Exploiting exoticised perceptions of India in the West, various Western magicians appropriated elements of Indian culture to emphasise the sub-continental mysticism of their acts. For example, in his book Jadoowallahs, Jugglers and Jinns, John Zubrzycki chronicles Harry Houdini’s performances as a “Hindu Fakir.” In these performances, Houdini would apply brown-face and dress in traditional Indian clothes to form an element of intrigue and fascination in his audience.  Although Houdini appears to be the most prominent case of appropriation, Western magicians referred to themselves as “Fakirs” well before him.

Insofar as “fakir” refers to a Sufi Muslim ascetic who has taken vows of poverty and worship, names like the “Hindu Fakir” and “The Fakir of Shiva” make no sense. The flippant appropriation of the term also annunciates the broader differences between Indian magicians and their Western counterparts. For Indian magicians, magic held deep spiritual and familial roots. Their commitment to practice transcended pursuits of wealth or any other material possession. This meant that they were willing to perform in public spaces and allow their magic to be accessed by anyone sufficiently curious. By contrast, their Western counterparts were attracted to the business of commercialising their “talents”, investing in grand props and monetising their performances for exclusive crowds. This seems to explain the fact that while Western magicians travelled across the globe in search of acts to steal, Indian magicians were constantly innovating and experimenting.

Beyond the overarching exotification and appropriation of Indian culture, Indian magicians were also directly exploited. In some instances, facing struggles of poverty, they were coerced into selling long-held secrets to Western magicians for a pittance. Those Western magicians would subsequently return home and market these tricks as “never before seen”, receiving widespread acclaim, recognition and wealth. Alternatively, Indian magicians were taken overseas and forced to live in poor circumstances while performing for Western audiences. However, there were also numerous instances of direct theft with no compensation whatsoever. There have been various recorded instances of Westerners, including Houdini, performing Indian street tricks such as the live burial or aerial suspension, and passing them off as their own. It appears then that not only were Indian magicians exploited intellectually and economically, but also almost completely erased from the history of magic around the  world.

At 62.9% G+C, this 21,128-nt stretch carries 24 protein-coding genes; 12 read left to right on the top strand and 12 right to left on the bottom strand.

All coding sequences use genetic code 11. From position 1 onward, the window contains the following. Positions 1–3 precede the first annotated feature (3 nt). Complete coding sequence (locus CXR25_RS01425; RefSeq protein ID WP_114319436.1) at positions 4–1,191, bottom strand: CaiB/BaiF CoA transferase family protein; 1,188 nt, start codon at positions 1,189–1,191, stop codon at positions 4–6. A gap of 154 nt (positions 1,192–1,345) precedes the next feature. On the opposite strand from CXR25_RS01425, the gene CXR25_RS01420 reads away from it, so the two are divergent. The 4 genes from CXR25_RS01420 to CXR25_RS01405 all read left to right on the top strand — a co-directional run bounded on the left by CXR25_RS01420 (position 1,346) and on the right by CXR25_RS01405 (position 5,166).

The legacy of the theft and appropriation of Indian street magic is felt by contemporary street performers in India. While various magicians in the West have continued to enjoy sold-out shows, appearances on late-night talk shows or their own television shows, Indian street magicians have continued to endure class struggles.

In 2014, the largest community of street performers in the world, magicians and puppet masters living in Delhi’s slums – commonly known as Kathputli –  were given an order to leave their homes, a place where generations of these families lived practising their art. As gentrification and urbanisation of the city slowly crept into the area, building contractors sought to destroy these slums and ruin the Kathputli community’s livelihood, with no prospect of rehousing.

This was also not the first time that the Delhi local municipality tried to get rid of the group. In the 1970s the entire suburb was bulldozed, only for it to reappear a few months later in a more gentrified form. In more recent times, the protests against the destruction of the colony have become more violent, further escalating tensions between officials and residents. Additionally, new laws abolishing beggary have allowed state authorities to attack street performers attempting to carry on the legacy of their ancestors.

Many prominent cultural ambassadors for the art such as Puran Bhat (a famed puppet master, who has received India’s National Award for the Traditional Arts) and Ishamuddin Khan (once a busker, but now a famed magician performing in Europe and Japan), cite that the destruction of the suburb will scar the tradition and culture that has been practised there for years. Despite many of these performers being under the auspices of politicians representing India and its culture on the global stage in recent years, pleas to save the area have fallen on deaf ears. To this day, the Asian Heritage Foundation is keeping the livelihoods of the performers afloat as finding them ‘gigs’ to further their careers and the art.

Where the state has allowed street magic to exist, it has been reserved for tourist hotspots and showcases for Western travellers, crystallising the artificial notion of a “spiritual journey to India.” This forces magicians to adhere to the aforementioned exoticised Western expectations, and prevents Indians from enjoying the spectacle of magic in ways they were once able to.

Unlike groups who traditionally agitate against cultural theft and appropriation, such as class privileged diaspora communities, in the modern global context, Indian street magicians seem relatively powerless. There seems to be little interest in agitating for their recognition or providing them with a larger platform through which they may gain prominence. Given this, Indian magic may well become yet another aspect of traditional Indian culture lost to imperialism. The West has always profited off the exploitation of the cultural and material wealth of the subcontinent. On this occasion, they simply chose to steal what made us magical.